The other day I learned of the passing of a teacher I had in high school, John J. “Skip” Duffy. Mr. Duffy, as I always called him (I cannot fathom calling him Skip), mostly due to the way I was raised and the fact that he was my teacher, but also because he was larger than life to me. He played and coached football, and it showed, he was intense, and BIG. After administering a test he would often stand atop his desk to observe, at which point he probably stood 10 feet tall. Glad I was in the back of the room! I thoroughly enjoyed his class, looking back. He taught Business Law, and I was darn good at that subject. I remember I would get every question correct on his tests again and again, to the point it almost became a contest to see if he could pose a test question that I would fail to answer correctly. Soon enough he did, and ooooh was he proud of himself, exclaiming, “I finally gotcha Downey!”
The reason he meant so much to me is mostly due to how he effected my golf career. When I went out for my high school’s golf team, the Catholic League rules were that you had to walk the course to compete. That is just not feasible for me due to my disability. Mind you I did make the attempt and as I recall, I only made it through 3 holes. My to be coach and school worked it out with the league so that I’d be allowed a golf cart. There was still a problem however, I was not 18 years old, and one must be 18 to “rent” a golf cart for insurance and liability reasons. With that little history brief, allow me to copy what I wrote to the Duffy family in the memorial guest book:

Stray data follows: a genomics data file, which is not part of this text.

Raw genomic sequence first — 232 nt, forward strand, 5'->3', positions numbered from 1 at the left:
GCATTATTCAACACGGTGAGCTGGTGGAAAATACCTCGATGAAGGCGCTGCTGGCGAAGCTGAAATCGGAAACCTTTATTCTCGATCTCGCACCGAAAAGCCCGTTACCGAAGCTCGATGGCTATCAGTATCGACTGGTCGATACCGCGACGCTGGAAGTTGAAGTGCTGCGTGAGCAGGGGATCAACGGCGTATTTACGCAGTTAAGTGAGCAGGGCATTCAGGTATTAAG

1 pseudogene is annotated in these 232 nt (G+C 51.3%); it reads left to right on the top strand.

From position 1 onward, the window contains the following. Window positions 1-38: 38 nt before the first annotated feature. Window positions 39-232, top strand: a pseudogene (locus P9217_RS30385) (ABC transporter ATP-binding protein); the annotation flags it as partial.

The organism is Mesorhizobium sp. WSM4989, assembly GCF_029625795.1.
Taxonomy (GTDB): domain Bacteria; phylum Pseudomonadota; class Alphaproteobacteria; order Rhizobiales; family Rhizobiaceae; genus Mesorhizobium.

I am very distraught to learn of Mr Duffy’s passing. Not only was he my teacher, but if it were not for his volunteering to drive me around in a golf cart after school at 5 Ponds, I would not have been able to be a part of Wood’s golf team (’94-96). Being disabled, I cannot walk a course, and at the time, being under 18, I could not rent a golf cart. There was Mr. Duffy, ready to chauffeur me around and chase a lil while ball around. I may be one of the few that was lucky enough to receive the label “suction head” both in, and out of the classroom. Without Coach Schmalbach and Mr. Duffy’s efforts Jaysgolf.com might not exist.
For his efforts I shall be forever grateful,
As stated above, Mr Duffy shared his time to play golf with me (when I was rather bad and had little strength, taking me 4-5 shots to reach a par 4). Surely a less patient man would not have put up with that! I honestly cannot remember the banter or advise Mr. Duffy would bestow upon me while we were playing (other than calling me a “suction head” when I’d loose focus etc., or just cause) but I suppose that was not the point. I think I know what he meant for me to take form our time together. He did it because it was “the right thing to do”, not to mention the free golf involved!
The fact that I had to wait for about an hour in line at his viewing is a testament to a man who lived his life always concerned for others and what “that right thing to do” might be. It is no surprise he had a love of golf either, now is it?
We did not stay in touch after I graduated and went off to college, save for one evening when I was out to dinner with my parents and I heard a loud bellowed, “Hey! suction head!” I knew right away who was hollering that my way. The fact we did not stay in touch is completely my loss I am afraid. I was informed by his family and friends that he was still proud of me and my accomplishments long after I graduated. Well “Suction Head”, I hope I can continue to make you proud and not allow the time you volunteered for me to be wasted time.
Maybe next time i’m 6 inches from a hole in one, you can throw a stiff breeze my way, OK?!